Severe storms and suspected tornadoes hit the U.S. South on Wednesday, causing several deaths in at least three states along with injuries, power outages and building damage, officials said.
In suburban Atlanta, a man died on Wednesday afternoon when a large pine tree fell on top of the sport utility vehicle he was driving in heavy wind and rain, said Captain Tim House, spokesman for the Forsyth County Sheriff's Office.
In North Carolina, Governor Bev Perdue said in a statement, We have reports that tornadoes touched down in Randolph and Davidson counties this evening, causing a fatality in Davidson.
Based on currently available information, we know that more than a dozen structures were damaged in Randolph County, along with an undetermined amount of damage to buildings in Davidson County, she added.
Derrec Becker, spokesman for the South Carolina Emergency Management Division, confirmed that storms in that state downed trees, damaged homes and caused injuries and some fatalities, although he could not say how many people had died.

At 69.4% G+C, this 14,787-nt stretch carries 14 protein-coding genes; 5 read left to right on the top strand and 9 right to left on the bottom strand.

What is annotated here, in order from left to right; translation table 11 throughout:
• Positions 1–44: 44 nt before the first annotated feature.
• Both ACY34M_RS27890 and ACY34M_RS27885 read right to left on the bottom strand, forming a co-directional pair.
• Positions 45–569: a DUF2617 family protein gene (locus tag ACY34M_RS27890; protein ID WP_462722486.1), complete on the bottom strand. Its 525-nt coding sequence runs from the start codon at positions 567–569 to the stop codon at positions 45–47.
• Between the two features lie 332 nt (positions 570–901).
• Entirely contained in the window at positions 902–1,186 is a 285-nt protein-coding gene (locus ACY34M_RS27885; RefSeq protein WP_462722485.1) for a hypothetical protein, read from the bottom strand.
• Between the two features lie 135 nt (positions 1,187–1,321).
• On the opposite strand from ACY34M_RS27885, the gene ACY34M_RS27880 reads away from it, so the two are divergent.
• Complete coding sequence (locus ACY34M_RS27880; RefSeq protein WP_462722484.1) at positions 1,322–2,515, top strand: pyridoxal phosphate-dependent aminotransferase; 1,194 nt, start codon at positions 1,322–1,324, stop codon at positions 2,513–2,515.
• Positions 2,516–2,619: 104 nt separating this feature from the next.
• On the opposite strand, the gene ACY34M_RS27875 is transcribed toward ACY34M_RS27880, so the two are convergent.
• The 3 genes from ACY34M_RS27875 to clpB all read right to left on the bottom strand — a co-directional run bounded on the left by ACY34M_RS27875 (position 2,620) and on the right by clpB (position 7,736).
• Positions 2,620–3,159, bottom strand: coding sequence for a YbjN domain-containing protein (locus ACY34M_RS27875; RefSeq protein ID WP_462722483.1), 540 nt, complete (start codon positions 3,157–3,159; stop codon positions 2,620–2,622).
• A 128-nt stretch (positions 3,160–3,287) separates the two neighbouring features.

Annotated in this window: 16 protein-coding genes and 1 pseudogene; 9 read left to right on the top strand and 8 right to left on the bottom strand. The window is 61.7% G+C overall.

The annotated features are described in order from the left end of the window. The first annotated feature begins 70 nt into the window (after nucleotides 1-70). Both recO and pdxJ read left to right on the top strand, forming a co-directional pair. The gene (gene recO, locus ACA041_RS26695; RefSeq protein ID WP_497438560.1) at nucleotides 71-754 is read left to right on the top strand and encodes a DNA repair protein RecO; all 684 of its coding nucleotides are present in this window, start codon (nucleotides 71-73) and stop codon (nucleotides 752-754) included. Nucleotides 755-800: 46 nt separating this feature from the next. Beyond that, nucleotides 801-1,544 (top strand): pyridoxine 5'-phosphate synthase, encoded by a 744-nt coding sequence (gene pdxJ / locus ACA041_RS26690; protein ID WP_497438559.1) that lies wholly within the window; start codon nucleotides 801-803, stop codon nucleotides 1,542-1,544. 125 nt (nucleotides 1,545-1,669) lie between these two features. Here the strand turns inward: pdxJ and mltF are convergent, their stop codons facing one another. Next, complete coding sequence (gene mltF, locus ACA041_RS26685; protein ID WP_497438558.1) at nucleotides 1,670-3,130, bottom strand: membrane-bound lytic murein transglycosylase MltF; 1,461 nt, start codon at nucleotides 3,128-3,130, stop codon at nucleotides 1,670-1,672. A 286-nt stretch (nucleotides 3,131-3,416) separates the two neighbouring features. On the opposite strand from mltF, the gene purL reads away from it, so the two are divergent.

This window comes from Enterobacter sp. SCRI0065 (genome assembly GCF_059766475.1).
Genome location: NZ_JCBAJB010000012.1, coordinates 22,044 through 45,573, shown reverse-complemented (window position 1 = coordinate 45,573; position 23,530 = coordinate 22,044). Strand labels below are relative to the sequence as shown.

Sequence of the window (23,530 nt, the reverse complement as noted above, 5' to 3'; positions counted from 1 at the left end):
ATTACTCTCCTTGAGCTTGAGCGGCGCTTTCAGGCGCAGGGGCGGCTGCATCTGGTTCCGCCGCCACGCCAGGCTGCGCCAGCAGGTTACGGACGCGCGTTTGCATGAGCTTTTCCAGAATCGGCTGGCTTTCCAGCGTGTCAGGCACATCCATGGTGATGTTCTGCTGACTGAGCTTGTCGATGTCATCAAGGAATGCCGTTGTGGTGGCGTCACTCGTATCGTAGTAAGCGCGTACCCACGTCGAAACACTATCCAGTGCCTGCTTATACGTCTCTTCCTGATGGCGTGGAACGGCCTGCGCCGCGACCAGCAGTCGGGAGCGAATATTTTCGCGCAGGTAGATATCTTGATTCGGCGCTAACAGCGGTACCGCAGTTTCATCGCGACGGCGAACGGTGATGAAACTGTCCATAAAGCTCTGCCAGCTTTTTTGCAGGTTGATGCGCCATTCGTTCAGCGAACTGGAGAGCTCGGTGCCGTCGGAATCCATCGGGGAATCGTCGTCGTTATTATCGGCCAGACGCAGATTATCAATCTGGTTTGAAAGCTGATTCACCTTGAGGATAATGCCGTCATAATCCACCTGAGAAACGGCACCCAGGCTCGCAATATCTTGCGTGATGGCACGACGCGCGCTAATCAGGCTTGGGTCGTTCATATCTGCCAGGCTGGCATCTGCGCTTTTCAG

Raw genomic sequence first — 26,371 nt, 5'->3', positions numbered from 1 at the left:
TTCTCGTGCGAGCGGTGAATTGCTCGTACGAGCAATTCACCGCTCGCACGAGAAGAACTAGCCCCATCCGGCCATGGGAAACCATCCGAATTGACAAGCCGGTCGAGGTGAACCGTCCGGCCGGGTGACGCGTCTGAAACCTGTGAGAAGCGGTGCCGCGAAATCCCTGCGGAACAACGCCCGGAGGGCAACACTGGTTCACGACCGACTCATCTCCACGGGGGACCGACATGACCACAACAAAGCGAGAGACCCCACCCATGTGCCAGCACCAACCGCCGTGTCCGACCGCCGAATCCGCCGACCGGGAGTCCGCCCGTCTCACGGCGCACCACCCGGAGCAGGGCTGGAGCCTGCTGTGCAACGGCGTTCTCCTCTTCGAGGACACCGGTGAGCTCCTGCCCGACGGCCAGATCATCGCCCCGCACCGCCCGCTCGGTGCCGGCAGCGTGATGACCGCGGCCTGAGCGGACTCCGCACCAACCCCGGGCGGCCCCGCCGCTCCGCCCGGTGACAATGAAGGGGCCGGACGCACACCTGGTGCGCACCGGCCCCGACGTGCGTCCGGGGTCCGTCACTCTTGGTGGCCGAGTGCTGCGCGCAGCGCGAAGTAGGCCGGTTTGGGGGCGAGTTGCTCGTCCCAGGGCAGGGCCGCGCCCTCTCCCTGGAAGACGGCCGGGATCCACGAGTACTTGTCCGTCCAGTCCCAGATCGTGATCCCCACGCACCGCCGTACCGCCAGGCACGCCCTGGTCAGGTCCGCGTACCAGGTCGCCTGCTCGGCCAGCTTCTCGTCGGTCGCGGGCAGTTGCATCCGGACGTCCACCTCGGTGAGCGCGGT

The Charlotte Observer said three people were killed late on Wednesday as a powerful storm moved across York County, South Carolina.
At least 15 people were injured in southern Mississippi on Wednesday morning as storms passed through Jones County, said Don McKinnon, the county's emergency management director.
About three dozen homes and several businesses were damaged by strong winds stemming from suspected tornadoes, McKinnon said.
A series of deadly tornadoes battered the Southeast in April, killing an estimated 364 people in states including Alabama and Mississippi.
Possible tornadoes also struck in two southeast Louisiana locations early on Wednesday, said Freddie Zeigler, a forecaster with the National Weather Service.
Southwestern Alabama experienced widespread rain showers and thunderstorms, said National Weather Service meteorologist Aaron Gleason in Birmingham.
Nearly 23,000 Alabama Power Company customers in Montgomery, the state capital, and Auburn, home of Auburn University, were without power on Wednesday afternoon, said company spokesman Freddy Padilla.
(Additional reporting by Kathy Finn in New Orleans, Peggy Gargis in Birmingham, Ala, Kelli Dugan in Mobile, Ala, and David Beasley in Atlanta; Editing by Colleen Jenkins, Greg McCune and Peter Cooney)